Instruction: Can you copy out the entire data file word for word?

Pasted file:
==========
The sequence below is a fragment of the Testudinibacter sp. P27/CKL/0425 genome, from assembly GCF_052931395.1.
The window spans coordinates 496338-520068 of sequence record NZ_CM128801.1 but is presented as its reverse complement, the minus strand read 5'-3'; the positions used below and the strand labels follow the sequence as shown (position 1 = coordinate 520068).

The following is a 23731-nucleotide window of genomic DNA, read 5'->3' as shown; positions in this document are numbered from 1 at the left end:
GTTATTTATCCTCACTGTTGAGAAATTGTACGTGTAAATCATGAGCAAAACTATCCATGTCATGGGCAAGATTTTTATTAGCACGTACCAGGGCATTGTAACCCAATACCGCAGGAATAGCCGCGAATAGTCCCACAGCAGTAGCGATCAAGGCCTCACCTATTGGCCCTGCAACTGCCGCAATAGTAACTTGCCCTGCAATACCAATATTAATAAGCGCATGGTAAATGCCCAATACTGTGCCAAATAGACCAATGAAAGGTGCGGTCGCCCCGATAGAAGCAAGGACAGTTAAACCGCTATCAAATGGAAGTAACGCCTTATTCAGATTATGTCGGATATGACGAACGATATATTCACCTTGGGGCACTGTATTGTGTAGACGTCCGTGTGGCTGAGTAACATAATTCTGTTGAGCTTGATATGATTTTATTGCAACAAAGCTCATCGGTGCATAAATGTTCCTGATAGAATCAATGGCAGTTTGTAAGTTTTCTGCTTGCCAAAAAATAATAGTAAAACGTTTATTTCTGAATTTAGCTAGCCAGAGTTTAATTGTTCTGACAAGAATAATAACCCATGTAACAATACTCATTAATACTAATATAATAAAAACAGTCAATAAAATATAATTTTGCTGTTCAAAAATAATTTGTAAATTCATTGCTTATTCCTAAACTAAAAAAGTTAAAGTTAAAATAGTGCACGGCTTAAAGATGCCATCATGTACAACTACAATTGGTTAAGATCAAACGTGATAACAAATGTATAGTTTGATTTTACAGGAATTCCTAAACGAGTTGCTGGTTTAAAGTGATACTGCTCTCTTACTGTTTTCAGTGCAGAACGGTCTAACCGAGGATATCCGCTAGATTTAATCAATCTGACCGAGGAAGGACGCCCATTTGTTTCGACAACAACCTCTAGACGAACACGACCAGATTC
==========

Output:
The sequence below is a fragment of the Testudinibacter sp. P27/CKL/0425 genome, from assembly GCF_052931395.1.
The window spans coordinates 496338-520068 of sequence record NZ_CM128801.1 but is presented as its reverse complement, the minus strand read 5'-3'; the positions used below and the strand labels follow the sequence as shown (position 1 = coordinate 520068).

The following is a 23731-nucleotide window of genomic DNA, read 5'->3' as shown; positions in this document are numbered from 1 at the left end:
GTTATTTATCCTCACTGTTGAGAAATTGTACGTGTAAATCATGAGCAAAACTATCCATGTCATGGGCAAGATTTTTATTAGCACGTACCAGGGCATTGTAACCCAATACCGCAGGAATAGCCGCGAATAGTCCCACAGCAGTAGCGATCAAGGCCTCACCTATTGGCCCTGCAACTGCCGCAATAGTAACTTGCCCTGCAATACCAATATTAATAAGCGCATGGTAAATGCCCAATACTGTGCCAAATAGACCAATGAAAGGTGCGGTCGCCCCGATAGAAGCAAGGACAGTTAAACCGCTATCAAATGGAAGTAACGCCTTATTCAGATTATGTCGGATATGACGAACGATATATTCACCTTGGGGCACTGTATTGTGTAGACGTCCGTGTGGCTGAGTAACATAATTCTGTTGAGCTTGATATGATTTTATTGCAACAAAGCTCATCGGTGCATAAATGTTCCTGATAGAATCAATGGCAGTTTGTAAGTTTTCTGCTTGCCAAAAAATAATAGTAAAACGTTTATTTCTGAATTTAGCTAGCCAGAGTTTAATTGTTCTGACAAGAATAATAACCCATGTAACAATACTCATTAATACTAATATAATAAAAACAGTCAATAAAATATAATTTTGCTGTTCAAAAATAATTTGTAAATTCATTGCTTATTCCTAAACTAAAAAAGTTAAAGTTAAAATAGTGCACGGCTTAAAGATGCCATCATGTACAACTACAATTGGTTAAGATCAAACGTGATAACAAATGTATAGTTTGATTTTACAGGAATTCCTAAACGAGTTGCTGGTTTAAAGTGATACTGCTCTCTTACTGTTTTCAGTGCAGAACGGTCTAACCGAGGATATCCGCTAGATTTAATCAATCTGACCGAGGAAGGACGCCCATTTGTTTCGACAACAACCTCTAGACGAACACGACCAGATTC